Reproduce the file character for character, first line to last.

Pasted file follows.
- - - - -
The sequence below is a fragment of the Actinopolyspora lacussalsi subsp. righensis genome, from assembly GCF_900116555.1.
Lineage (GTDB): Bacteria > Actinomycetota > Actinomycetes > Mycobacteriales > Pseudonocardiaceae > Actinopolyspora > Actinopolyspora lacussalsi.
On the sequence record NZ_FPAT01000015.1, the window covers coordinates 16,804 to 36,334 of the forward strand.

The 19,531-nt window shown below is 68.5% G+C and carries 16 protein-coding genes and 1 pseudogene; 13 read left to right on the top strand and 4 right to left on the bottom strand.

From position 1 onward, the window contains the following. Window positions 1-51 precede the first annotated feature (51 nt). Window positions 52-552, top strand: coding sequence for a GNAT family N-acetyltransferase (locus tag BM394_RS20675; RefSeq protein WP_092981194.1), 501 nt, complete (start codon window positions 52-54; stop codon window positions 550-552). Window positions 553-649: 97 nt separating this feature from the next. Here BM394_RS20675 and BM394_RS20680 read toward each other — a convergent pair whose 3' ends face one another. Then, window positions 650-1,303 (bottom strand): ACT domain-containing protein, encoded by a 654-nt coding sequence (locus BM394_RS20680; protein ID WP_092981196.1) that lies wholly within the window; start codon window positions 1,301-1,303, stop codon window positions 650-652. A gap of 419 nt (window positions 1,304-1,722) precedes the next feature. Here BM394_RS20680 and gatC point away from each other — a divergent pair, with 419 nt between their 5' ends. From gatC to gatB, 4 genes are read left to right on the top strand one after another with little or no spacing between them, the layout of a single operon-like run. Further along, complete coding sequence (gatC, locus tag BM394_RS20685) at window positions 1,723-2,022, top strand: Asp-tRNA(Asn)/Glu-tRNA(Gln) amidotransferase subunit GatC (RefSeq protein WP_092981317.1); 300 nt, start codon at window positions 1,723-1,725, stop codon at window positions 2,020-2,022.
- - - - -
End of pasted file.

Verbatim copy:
The sequence below is a fragment of the Actinopolyspora lacussalsi subsp. righensis genome, from assembly GCF_900116555.1.
Lineage (GTDB): Bacteria > Actinomycetota > Actinomycetes > Mycobacteriales > Pseudonocardiaceae > Actinopolyspora > Actinopolyspora lacussalsi.
On the sequence record NZ_FPAT01000015.1, the window covers coordinates 16,804 to 36,334 of the forward strand.

The 19,531-nt window shown below is 68.5% G+C and carries 16 protein-coding genes and 1 pseudogene; 13 read left to right on the top strand and 4 right to left on the bottom strand.

From position 1 onward, the window contains the following. Window positions 1-51 precede the first annotated feature (51 nt). Window positions 52-552, top strand: coding sequence for a GNAT family N-acetyltransferase (locus tag BM394_RS20675; RefSeq protein WP_092981194.1), 501 nt, complete (start codon window positions 52-54; stop codon window positions 550-552). Window positions 553-649: 97 nt separating this feature from the next. Here BM394_RS20675 and BM394_RS20680 read toward each other — a convergent pair whose 3' ends face one another. Then, window positions 650-1,303 (bottom strand): ACT domain-containing protein, encoded by a 654-nt coding sequence (locus BM394_RS20680; protein ID WP_092981196.1) that lies wholly within the window; start codon window positions 1,301-1,303, stop codon window positions 650-652. A gap of 419 nt (window positions 1,304-1,722) precedes the next feature. Here BM394_RS20680 and gatC point away from each other — a divergent pair, with 419 nt between their 5' ends. From gatC to gatB, 4 genes are read left to right on the top strand one after another with little or no spacing between them, the layout of a single operon-like run. Further along, complete coding sequence (gatC, locus tag BM394_RS20685) at window positions 1,723-2,022, top strand: Asp-tRNA(Asn)/Glu-tRNA(Gln) amidotransferase subunit GatC (RefSeq protein WP_092981317.1); 300 nt, start codon at window positions 1,723-1,725, stop codon at window positions 2,020-2,022.